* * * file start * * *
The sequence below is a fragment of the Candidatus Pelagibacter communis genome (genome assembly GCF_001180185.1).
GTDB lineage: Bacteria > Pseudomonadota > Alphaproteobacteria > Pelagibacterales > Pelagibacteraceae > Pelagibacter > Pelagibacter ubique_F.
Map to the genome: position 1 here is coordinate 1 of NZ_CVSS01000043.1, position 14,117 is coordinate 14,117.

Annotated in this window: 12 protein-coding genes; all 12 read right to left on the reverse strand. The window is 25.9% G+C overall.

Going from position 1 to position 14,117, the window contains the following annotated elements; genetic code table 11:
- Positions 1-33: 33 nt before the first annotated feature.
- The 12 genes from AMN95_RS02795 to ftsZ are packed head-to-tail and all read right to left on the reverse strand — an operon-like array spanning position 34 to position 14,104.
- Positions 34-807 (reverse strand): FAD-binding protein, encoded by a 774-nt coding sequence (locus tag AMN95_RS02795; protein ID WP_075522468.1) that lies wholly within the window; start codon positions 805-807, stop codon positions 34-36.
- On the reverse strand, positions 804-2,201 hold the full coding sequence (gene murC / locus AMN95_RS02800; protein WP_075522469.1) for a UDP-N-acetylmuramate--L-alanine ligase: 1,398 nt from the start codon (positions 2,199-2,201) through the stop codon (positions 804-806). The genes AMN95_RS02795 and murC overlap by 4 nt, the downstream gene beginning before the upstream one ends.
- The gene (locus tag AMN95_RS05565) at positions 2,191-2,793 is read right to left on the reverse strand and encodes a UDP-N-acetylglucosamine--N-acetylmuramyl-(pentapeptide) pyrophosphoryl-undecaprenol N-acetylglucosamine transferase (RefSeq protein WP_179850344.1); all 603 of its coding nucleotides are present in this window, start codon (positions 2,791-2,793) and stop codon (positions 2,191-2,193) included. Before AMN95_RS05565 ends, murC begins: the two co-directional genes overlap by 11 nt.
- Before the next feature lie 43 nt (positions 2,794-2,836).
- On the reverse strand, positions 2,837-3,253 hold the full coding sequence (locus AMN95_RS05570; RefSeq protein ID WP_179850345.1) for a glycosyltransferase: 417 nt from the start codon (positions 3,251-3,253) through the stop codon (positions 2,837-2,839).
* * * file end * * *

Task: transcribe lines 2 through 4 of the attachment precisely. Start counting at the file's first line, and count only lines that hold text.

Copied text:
GTDB lineage: Bacteria > Pseudomonadota > Alphaproteobacteria > Pelagibacterales > Pelagibacteraceae > Pelagibacter > Pelagibacter ubique_F.
Map to the genome: position 1 here is coordinate 1 of NZ_CVSS01000043.1, position 14,117 is coordinate 14,117.

Annotated in this window: 12 protein-coding genes; all 12 read right to left on the reverse strand. The window is 25.9% G+C overall.